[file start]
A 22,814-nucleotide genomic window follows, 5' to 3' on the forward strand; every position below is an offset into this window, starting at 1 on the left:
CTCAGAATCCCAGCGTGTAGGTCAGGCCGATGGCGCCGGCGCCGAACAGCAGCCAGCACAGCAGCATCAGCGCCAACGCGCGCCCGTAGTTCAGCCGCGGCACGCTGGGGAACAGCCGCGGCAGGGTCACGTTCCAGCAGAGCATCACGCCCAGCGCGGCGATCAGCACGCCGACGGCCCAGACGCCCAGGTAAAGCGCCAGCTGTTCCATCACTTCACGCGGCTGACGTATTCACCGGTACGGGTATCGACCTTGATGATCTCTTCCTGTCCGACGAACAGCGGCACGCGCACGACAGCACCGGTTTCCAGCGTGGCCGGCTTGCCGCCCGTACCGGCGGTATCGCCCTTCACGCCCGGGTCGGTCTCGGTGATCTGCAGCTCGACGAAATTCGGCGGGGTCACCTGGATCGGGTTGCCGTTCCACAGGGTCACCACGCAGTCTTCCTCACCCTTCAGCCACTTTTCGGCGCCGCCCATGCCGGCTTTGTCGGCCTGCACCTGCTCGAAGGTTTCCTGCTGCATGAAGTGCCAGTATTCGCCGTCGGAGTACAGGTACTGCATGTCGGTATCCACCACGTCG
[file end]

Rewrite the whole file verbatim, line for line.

A 22,814-nucleotide genomic window follows, 5' to 3' on the forward strand; every position below is an offset into this window, starting at 1 on the left:
CTCAGAATCCCAGCGTGTAGGTCAGGCCGATGGCGCCGGCGCCGAACAGCAGCCAGCACAGCAGCATCAGCGCCAACGCGCGCCCGTAGTTCAGCCGCGGCACGCTGGGGAACAGCCGCGGCAGGGTCACGTTCCAGCAGAGCATCACGCCCAGCGCGGCGATCAGCACGCCGACGGCCCAGACGCCCAGGTAAAGCGCCAGCTGTTCCATCACTTCACGCGGCTGACGTATTCACCGGTACGGGTATCGACCTTGATGATCTCTTCCTGTCCGACGAACAGCGGCACGCGCACGACAGCACCGGTTTCCAGCGTGGCCGGCTTGCCGCCCGTACCGGCGGTATCGCCCTTCACGCCCGGGTCGGTCTCGGTGATCTGCAGCTCGACGAAATTCGGCGGGGTCACCTGGATCGGGTTGCCGTTCCACAGGGTCACCACGCAGTCTTCCTCACCCTTCAGCCACTTTTCGGCGCCGCCCATGCCGGCTTTGTCGGCCTGCACCTGCTCGAAGGTTTCCTGCTGCATGAAGTGCCAGTATTCGCCGTCGGAGTACAGGTACTGCATGTCGGTATCCACCACGTCG